Despite two years of component shortages and hopelessly snarled logistics, the global electronics manufacturing services (EMS and ODM) industry grew 14.8 percent in 2021 to reach a new revenue record of $683 billion, according to New Venture Research’s annual study. Growth for the original device manufacturing industry was quite a bit higher than for the EMS industry, achieving an 18.9 percent increase while the EMS market only grew by 13.8 percent.
Foxconn, at $214.5 billion, continued its dominance as the leading EMS firm, outdistancing its closest contender by more than four times. The top 10 leaders account for 74.5 percent of total industry production revenue.
EMS companies are among the largest consumers of electronics components and therefore are at the front of the line when devices are in short supply. Although few industries were satisfied with their component supplies over the past few years, EMS providers received enough parts to achieve double-digit growth in 2021.
The contract manufacturing market was sustained by strong demand for notebooks, smartphones, servers and enterprise storage systems that supported cloud computing and social networking while workers endured isolation by their governments and employers. Capital spending in wireless infrastructure and enterprise LANs was strong and driven by the build-out of 5G wireless networks (soon 6G) in many regions in 2021 by OEMs such as Cisco, Ericsson, Huawei, Nokia, and Samsung, and supported by wireless carriers like AT&T, China Mobile, Deutsche Telekom, Mobile T, NTT DoCoMo, Reliance Jio, SK Telecom, Verizon and Vodafone.
The pandemic-caused downturn in CM revenue was not as severe in 2021 as it was in 2020, New Venture Research reported, resulting in some recovery in certain industries such as transportation and retail. The information technology industries — computing and communications — drove revenue growth as replacement sales took over. Indeed, all industries grew for EMS and ODM companies in 2021, although the medical sector did not profit as much as first assumed because suppliers shifted their attention from high-cost product assemblies to more low-cost emergency hardware.
The highest-growth applications were in the computer industry, as demand surged for the latest versions of notebooks, servers and the replacement of older computers. These equipment purchases were spawned in the Covid-19 pandemic as workers were quarantined and relied on video and Zoom calls for most of 2021.
For the 12th year in a row, the industry was profitable, at $16.2 billion, the highest ever recorded (for 36 EMS public companies and 14 ODM public companies), increasing by $4.4 billion from 2020, New Venture found.
Foxconn accounted for almost one-third of all the profit ($5.0 billion) made by the EMS industry in 2021, and EMS companies accounted for approximately 66 percent of the CM total revenue. Five EMS companies and no ODM companies lost money in 2021.
Second in line was Quanta Computer which earned $1.3 billion, followed by Luxshare Precision which ranked third in total earnings with $1.1 billion. Delta Electronics earned $959 million; Pegatron, $896 million; and Jabil, $696 million.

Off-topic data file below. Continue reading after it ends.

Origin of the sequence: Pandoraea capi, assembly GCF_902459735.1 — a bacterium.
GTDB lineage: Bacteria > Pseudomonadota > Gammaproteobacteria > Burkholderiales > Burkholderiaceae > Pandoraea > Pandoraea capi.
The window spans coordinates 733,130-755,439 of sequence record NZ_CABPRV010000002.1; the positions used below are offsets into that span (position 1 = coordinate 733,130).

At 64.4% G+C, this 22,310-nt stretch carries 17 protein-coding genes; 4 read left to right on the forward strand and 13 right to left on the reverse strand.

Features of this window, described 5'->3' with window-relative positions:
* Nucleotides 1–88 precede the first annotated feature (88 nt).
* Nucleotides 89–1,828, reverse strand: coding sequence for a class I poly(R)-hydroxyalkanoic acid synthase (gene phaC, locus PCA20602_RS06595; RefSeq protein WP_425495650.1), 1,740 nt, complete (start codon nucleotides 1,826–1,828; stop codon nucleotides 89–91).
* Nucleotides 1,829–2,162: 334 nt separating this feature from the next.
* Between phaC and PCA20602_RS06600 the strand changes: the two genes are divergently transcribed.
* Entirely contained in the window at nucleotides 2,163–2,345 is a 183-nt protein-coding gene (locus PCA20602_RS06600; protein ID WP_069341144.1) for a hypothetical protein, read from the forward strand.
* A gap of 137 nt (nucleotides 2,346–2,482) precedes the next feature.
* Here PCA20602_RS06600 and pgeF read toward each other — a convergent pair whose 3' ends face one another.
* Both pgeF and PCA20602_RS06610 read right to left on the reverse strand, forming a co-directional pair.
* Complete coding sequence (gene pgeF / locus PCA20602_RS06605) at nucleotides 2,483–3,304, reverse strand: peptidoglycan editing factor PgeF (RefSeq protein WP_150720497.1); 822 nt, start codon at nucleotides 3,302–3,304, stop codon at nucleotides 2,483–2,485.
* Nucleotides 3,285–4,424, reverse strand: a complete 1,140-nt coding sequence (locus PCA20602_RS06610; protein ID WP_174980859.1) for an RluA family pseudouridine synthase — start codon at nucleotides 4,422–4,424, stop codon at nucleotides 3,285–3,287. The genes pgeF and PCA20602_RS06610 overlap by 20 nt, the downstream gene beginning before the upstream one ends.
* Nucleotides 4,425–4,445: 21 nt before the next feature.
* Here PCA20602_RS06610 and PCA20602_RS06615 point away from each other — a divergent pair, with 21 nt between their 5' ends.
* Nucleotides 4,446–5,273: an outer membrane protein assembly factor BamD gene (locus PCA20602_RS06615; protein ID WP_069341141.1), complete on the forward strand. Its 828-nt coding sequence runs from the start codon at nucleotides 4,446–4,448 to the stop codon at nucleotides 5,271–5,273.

Communications dominates EMS markets
The largest EMS market in size is the communications segment — thanks to smartphones — which have almost replaced PCs. The traditional computer market is not far behind, with steady demand for business machines, servers and specialty tablets. The consumer market ranks third, sustained by strong demand for digital TVs. The industrial market ranks fourth in size, followed by the automotive and aviation/defense/other transportation segments, and lastly by the medical equipment market. These markets accounted for approximately $1.4 trillion in total assembly revenue in 2021.
New Venture Research forecasts demand for electronics should continue to grow at a CAGR of 6.8 percent over the next five years. Communications and medical products will be growth leaders.
By 2026, the total industry is expected to reach $1.8 trillion in annual assembly value (COGS) as consumption and replacement of electronic products continues, the firm added. Subsequently, outsourcing remains a critical element in electronics industry innovation and expansion. The trend toward moving price-sensitive manufacturing to low-cost regions will continue to impact the industry.
This shift has been largely accomplished, said New Venture Research, although some migration will continue unless tariff impositions reverse the market growth, which seems likely.
However, OEM customers are increasingly insisting that their CM partners manufacture products near the regions where the products are sold, which includes more business for Mexico and Eastern Europe. For certain high-volume products like smartphones and PCs, OEMs need to leverage the lowest cost in manufacturing and labor cost differentials between regions are becoming less significant when weighed against the total cost of production — including transportation and logistical obstacles.
Author: Barbara Jorgensen
Barb Jorgensen is editor-in-chief for supply chain publication EPSNews and has covered electronics manufacturing, procurement and business for more than 25 years. Barb spent most of her career with Electronic Business magazine and EBN; freelanced; and then founded online publication EPSNews with two industry veterans—Bolaji Ojo and Gina Roos. EPSNews was acquired by AspenCore in 2017.